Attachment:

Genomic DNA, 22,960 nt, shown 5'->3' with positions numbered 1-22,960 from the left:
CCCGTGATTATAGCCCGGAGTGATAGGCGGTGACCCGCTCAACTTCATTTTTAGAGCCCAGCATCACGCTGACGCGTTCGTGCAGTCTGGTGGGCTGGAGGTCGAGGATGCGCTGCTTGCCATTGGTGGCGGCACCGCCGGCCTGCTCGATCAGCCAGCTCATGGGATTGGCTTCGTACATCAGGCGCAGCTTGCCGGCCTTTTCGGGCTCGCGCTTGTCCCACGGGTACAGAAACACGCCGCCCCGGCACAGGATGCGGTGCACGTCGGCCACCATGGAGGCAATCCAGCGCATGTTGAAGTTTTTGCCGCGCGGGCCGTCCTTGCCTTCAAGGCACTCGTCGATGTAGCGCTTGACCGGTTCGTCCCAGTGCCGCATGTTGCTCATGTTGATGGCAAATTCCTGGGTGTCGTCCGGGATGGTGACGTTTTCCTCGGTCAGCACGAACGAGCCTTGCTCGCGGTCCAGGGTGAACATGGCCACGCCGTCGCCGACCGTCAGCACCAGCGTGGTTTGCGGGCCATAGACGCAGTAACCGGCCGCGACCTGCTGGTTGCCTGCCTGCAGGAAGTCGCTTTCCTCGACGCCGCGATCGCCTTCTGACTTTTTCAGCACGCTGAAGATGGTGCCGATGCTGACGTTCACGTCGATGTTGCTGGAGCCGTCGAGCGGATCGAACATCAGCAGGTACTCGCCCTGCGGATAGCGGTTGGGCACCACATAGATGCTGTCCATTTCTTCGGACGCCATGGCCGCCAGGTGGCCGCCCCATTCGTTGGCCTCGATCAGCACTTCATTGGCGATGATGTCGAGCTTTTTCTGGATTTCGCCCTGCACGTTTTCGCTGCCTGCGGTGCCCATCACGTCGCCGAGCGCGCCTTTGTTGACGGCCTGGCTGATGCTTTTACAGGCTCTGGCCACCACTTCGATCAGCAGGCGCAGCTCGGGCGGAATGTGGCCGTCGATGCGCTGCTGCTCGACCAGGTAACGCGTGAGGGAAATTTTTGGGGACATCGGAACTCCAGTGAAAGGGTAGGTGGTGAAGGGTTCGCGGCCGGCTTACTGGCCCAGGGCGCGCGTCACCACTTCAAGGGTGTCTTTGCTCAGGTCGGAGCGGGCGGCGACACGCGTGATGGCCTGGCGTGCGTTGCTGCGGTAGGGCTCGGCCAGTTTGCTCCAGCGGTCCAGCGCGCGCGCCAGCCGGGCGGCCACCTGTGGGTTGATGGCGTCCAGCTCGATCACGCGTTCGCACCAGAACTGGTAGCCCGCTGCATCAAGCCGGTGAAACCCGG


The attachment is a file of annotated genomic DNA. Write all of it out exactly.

Genomic DNA, 22,960 nt, shown 5'->3' with positions numbered 1-22,960 from the left:
CCCGTGATTATAGCCCGGAGTGATAGGCGGTGACCCGCTCAACTTCATTTTTAGAGCCCAGCATCACGCTGACGCGTTCGTGCAGTCTGGTGGGCTGGAGGTCGAGGATGCGCTGCTTGCCATTGGTGGCGGCACCGCCGGCCTGCTCGATCAGCCAGCTCATGGGATTGGCTTCGTACATCAGGCGCAGCTTGCCGGCCTTTTCGGGCTCGCGCTTGTCCCACGGGTACAGAAACACGCCGCCCCGGCACAGGATGCGGTGCACGTCGGCCACCATGGAGGCAATCCAGCGCATGTTGAAGTTTTTGCCGCGCGGGCCGTCCTTGCCTTCAAGGCACTCGTCGATGTAGCGCTTGACCGGTTCGTCCCAGTGCCGCATGTTGCTCATGTTGATGGCAAATTCCTGGGTGTCGTCCGGGATGGTGACGTTTTCCTCGGTCAGCACGAACGAGCCTTGCTCGCGGTCCAGGGTGAACATGGCCACGCCGTCGCCGACCGTCAGCACCAGCGTGGTTTGCGGGCCATAGACGCAGTAACCGGCCGCGACCTGCTGGTTGCCTGCCTGCAGGAAGTCGCTTTCCTCGACGCCGCGATCGCCTTCTGACTTTTTCAGCACGCTGAAGATGGTGCCGATGCTGACGTTCACGTCGATGTTGCTGGAGCCGTCGAGCGGATCGAACATCAGCAGGTACTCGCCCTGCGGATAGCGGTTGGGCACCACATAGATGCTGTCCATTTCTTCGGACGCCATGGCCGCCAGGTGGCCGCCCCATTCGTTGGCCTCGATCAGCACTTCATTGGCGATGATGTCGAGCTTTTTCTGGATTTCGCCCTGCACGTTTTCGCTGCCTGCGGTGCCCATCACGTCGCCGAGCGCGCCTTTGTTGACGGCCTGGCTGATGCTTTTACAGGCTCTGGCCACCACTTCGATCAGCAGGCGCAGCTCGGGCGGAATGTGGCCGTCGATGCGCTGCTGCTCGACCAGGTAACGCGTGAGGGAAATTTTTGGGGACATCGGAACTCCAGTGAAAGGGTAGGTGGTGAAGGGTTCGCGGCCGGCTTACTGGCCCAGGGCGCGCGTCACCACTTCAAGGGTGTCTTTGCTCAGGTCGGAGCGGGCGGCGACACGCGTGATGGCCTGGCGTGCGTTGCTGCGGTAGGGCTCGGCCAGTTTGCTCCAGCGGTCCAGCGCGCGCGCCAGCCGGGCGGCCACCTGTGGGTTGATGGCGTCCAGCTCGATCACGCGTTCGCACCAGAACTGGTAGCCCGCTGCATCAAGCCGGTGAAACCCGG